MIAMI (AP) — A public hunt for Burmese pythons in Florida’s Everglades won’t be repeated next year, a Florida Fish and Wildlife Conservation Commission spokeswoman said Monday.
Instead, the state is beefing up established programs that train licensed hunters and people who regularly work in areas known to contain pythons to kill or report exotic snakes.
“Certainly our work is not done with pythons,” said wildlife commission spokeswoman Carli Segelson.
The state-sponsored Python Challenge attracted roughly 1,600 hunters in January and February and made headlines worldwide. It netted 68 of the invasive snakes, the longest measuring more than 14 feet, but officials said the number of pythons caught wasn’t as important as the data collected during the hunt. University of Florida researchers still are analyzing that data.
Segelson said the hunt met the commission’s primary goal of raising awareness about Florida’s problem with pythons and invasive species, and there will not be another python hunt next year.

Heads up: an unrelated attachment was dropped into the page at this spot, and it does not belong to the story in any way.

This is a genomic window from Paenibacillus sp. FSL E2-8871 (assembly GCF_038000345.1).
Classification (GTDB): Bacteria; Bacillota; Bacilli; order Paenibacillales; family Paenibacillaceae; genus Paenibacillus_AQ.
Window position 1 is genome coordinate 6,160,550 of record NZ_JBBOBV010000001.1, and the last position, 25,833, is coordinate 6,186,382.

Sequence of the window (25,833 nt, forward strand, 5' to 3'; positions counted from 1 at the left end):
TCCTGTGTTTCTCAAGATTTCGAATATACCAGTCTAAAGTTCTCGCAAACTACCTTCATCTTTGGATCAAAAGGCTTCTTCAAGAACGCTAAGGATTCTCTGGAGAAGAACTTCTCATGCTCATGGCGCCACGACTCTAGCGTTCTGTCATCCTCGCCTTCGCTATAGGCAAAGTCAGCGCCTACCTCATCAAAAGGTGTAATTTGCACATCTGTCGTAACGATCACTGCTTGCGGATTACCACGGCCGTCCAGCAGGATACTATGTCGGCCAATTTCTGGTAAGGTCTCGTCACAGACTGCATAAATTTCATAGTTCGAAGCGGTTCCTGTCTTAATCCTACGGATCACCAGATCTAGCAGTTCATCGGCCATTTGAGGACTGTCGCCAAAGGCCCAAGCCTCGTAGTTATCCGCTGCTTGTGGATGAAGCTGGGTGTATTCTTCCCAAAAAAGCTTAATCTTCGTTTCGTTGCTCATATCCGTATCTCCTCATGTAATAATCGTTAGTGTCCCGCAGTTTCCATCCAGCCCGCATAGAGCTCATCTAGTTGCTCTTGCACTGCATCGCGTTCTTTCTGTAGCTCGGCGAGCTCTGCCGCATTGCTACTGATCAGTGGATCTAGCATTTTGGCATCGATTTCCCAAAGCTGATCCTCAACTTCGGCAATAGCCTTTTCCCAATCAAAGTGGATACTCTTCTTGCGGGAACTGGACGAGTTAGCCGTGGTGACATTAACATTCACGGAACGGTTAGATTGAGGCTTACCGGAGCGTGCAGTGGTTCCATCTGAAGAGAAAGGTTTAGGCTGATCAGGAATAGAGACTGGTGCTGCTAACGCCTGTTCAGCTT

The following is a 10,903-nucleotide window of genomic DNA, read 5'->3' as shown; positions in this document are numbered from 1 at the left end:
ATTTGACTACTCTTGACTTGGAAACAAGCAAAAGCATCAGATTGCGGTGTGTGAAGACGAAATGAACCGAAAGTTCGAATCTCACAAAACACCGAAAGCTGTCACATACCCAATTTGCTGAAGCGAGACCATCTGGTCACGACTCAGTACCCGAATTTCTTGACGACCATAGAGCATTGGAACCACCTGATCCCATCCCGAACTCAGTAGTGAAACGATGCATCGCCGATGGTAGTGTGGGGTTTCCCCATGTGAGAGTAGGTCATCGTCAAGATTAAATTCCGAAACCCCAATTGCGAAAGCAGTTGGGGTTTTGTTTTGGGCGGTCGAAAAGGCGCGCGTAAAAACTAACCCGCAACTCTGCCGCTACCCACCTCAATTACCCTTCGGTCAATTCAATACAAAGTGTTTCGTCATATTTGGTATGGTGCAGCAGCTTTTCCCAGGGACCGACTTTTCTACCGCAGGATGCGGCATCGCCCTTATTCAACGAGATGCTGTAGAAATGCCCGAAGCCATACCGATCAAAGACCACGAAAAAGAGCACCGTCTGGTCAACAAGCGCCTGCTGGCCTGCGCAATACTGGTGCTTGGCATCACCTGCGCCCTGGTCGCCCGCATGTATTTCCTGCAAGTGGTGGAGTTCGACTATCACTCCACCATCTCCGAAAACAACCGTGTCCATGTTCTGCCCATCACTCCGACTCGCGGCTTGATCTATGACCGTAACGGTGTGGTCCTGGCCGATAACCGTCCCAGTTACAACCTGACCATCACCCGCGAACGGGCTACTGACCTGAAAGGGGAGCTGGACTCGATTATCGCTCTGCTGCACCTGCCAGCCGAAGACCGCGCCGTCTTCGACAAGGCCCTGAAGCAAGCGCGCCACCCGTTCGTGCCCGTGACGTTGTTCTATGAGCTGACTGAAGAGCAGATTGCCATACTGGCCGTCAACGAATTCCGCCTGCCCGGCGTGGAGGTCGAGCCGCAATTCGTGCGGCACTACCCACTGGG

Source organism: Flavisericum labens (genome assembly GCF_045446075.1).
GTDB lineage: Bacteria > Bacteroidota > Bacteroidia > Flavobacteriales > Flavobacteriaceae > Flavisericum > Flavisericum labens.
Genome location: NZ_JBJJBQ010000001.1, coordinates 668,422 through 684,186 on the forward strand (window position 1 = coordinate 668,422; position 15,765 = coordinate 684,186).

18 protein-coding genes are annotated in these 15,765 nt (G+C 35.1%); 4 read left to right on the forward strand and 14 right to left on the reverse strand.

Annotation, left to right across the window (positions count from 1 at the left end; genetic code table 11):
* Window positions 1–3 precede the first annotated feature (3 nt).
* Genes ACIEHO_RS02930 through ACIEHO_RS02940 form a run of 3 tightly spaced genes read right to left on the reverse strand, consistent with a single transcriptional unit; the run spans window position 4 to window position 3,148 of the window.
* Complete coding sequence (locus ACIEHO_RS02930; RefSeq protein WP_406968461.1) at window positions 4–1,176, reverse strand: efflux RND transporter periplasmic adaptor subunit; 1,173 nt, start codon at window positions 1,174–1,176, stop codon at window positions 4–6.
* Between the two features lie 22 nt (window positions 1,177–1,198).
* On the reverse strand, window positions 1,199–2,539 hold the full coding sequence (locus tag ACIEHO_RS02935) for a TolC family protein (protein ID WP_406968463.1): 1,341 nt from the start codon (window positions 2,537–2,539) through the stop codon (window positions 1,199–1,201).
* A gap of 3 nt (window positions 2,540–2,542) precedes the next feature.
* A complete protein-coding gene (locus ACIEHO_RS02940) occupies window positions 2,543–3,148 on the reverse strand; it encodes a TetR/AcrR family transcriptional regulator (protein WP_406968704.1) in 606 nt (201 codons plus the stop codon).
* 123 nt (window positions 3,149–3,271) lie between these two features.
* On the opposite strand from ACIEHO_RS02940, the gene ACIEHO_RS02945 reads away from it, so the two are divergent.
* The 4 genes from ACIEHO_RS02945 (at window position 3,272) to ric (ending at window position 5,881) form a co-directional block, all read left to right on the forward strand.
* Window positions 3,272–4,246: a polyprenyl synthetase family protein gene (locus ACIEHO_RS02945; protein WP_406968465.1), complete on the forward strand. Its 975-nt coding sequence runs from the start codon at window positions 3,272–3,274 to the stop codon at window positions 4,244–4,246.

It’s unknown how many pythons live in Florida’s Everglades. Researchers say the large snakes are among the invasive species that are eating native wildlife at an alarming rate.
State and federal wildlife officials are exploring other ways to manage the python population, including radio tracking devices, snake-sniffing dogs and specially designed traps patented by the U.S. Department of Agriculture.
During the Python Challenge, experienced hunters had more success than the hundreds of amateurs who signed up, so the state is focusing on honing their expertise to harvest pythons in the wild, Segelson said.
Florida prohibits possession or sale of the pythons for use as pets, and federal law bans the importation and interstate sale of the species.
The wildlife commission urges people to report sightings of pythons and other exotic species to 888-IVE-GOT-1 or www.ivegot1.org.
The state wildlife commission already allows people with special permits to remove pythons and other non-native snakes from designated wildlife management areas. A partnership with The Nature Conservancy and Everglades National Park will continue to train people who regularly work in areas known to contain pythons — such as law enforcement officers, utility workers and students doing research — to kill or report non-native snakes, Segelson.
The state also will reach out to licensed hunters to train and encourage them to harvest pythons while they’re out in search of other animals during open hunting seasons on designated lands, Segelson said.
People also can surrender exotic animals with no questions asked as part of the state’s pet amnesty program. Since 2006, 70 pythons have been handed over, including three at an amnesty event over the weekend, Segelson said.